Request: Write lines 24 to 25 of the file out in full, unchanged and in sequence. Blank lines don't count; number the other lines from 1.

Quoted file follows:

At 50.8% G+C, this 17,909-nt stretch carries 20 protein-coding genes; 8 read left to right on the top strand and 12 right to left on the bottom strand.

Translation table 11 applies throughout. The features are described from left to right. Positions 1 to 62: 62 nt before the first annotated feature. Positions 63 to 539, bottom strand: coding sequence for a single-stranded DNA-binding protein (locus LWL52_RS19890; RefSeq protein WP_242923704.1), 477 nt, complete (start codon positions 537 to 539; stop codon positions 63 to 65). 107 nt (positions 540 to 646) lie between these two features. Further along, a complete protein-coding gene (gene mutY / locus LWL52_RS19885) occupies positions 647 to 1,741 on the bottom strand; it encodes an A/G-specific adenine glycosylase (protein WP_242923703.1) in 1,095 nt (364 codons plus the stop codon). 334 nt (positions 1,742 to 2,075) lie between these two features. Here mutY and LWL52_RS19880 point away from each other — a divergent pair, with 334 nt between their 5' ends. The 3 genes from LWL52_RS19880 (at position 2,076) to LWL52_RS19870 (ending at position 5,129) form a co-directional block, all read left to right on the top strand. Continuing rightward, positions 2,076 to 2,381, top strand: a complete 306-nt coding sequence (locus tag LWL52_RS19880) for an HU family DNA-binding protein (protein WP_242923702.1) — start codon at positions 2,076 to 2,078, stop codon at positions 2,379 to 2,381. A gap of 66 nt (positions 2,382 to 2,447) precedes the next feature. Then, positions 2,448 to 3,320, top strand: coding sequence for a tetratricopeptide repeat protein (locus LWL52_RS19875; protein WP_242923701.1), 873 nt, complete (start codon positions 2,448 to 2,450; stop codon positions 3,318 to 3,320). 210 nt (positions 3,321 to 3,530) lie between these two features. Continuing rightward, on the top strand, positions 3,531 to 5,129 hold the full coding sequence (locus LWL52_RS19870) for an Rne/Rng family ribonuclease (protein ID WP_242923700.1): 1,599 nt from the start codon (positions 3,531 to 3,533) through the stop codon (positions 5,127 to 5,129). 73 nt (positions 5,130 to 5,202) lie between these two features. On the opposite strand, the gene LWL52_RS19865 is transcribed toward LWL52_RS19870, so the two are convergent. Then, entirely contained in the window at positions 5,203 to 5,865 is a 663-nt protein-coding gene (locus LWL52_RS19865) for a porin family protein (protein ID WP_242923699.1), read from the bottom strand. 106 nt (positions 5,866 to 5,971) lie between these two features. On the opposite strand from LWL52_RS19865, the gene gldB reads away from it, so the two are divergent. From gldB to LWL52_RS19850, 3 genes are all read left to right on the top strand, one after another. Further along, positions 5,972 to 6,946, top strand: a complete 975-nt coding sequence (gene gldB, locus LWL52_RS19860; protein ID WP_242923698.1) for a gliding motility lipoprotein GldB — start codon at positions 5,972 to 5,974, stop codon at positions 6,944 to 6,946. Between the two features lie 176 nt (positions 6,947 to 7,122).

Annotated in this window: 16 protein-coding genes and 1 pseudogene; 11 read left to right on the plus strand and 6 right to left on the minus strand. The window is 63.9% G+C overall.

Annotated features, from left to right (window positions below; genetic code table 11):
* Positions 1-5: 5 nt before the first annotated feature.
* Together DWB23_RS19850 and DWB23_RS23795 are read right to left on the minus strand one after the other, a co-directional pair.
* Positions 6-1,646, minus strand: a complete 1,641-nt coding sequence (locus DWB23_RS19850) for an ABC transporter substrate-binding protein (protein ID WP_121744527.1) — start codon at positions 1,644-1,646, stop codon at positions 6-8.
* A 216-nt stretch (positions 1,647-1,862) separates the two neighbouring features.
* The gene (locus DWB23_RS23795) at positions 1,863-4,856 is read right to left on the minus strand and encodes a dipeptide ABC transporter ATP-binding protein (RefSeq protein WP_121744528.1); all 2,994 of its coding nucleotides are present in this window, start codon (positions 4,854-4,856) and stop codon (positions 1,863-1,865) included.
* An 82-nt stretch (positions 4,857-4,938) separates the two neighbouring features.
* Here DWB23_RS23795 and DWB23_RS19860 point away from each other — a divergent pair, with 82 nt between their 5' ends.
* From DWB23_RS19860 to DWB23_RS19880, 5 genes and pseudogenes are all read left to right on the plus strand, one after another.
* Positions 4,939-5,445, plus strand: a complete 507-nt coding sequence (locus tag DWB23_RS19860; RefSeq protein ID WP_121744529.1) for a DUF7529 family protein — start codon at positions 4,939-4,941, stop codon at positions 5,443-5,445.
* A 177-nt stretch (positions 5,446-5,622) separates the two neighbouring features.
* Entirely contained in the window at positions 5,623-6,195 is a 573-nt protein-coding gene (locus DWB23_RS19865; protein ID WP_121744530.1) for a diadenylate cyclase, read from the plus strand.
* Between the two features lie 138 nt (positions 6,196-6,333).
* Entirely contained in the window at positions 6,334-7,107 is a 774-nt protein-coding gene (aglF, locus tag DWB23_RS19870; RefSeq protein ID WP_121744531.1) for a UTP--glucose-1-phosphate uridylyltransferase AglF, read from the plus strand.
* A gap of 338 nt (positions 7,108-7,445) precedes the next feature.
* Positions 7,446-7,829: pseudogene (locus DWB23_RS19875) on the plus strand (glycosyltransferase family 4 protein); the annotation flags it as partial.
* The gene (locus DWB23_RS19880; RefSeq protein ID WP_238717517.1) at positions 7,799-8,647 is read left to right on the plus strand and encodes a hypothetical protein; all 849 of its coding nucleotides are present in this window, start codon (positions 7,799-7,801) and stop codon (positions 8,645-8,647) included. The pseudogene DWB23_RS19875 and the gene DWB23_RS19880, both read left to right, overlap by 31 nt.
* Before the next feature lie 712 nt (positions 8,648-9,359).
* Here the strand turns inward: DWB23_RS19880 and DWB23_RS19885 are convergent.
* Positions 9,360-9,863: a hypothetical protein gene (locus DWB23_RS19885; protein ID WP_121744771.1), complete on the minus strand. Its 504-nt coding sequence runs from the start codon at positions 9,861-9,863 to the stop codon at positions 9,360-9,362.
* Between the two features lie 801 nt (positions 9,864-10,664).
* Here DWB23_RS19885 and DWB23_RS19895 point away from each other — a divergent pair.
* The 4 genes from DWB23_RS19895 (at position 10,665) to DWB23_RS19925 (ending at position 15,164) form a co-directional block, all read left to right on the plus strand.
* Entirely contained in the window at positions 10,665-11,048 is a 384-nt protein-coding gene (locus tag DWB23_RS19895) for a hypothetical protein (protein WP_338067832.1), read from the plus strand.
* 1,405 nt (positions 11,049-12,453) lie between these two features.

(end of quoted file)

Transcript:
* Between the two features lie 801 nt (positions 9,864-10,664).
* Here DWB23_RS19885 and DWB23_RS19895 point away from each other — a divergent pair.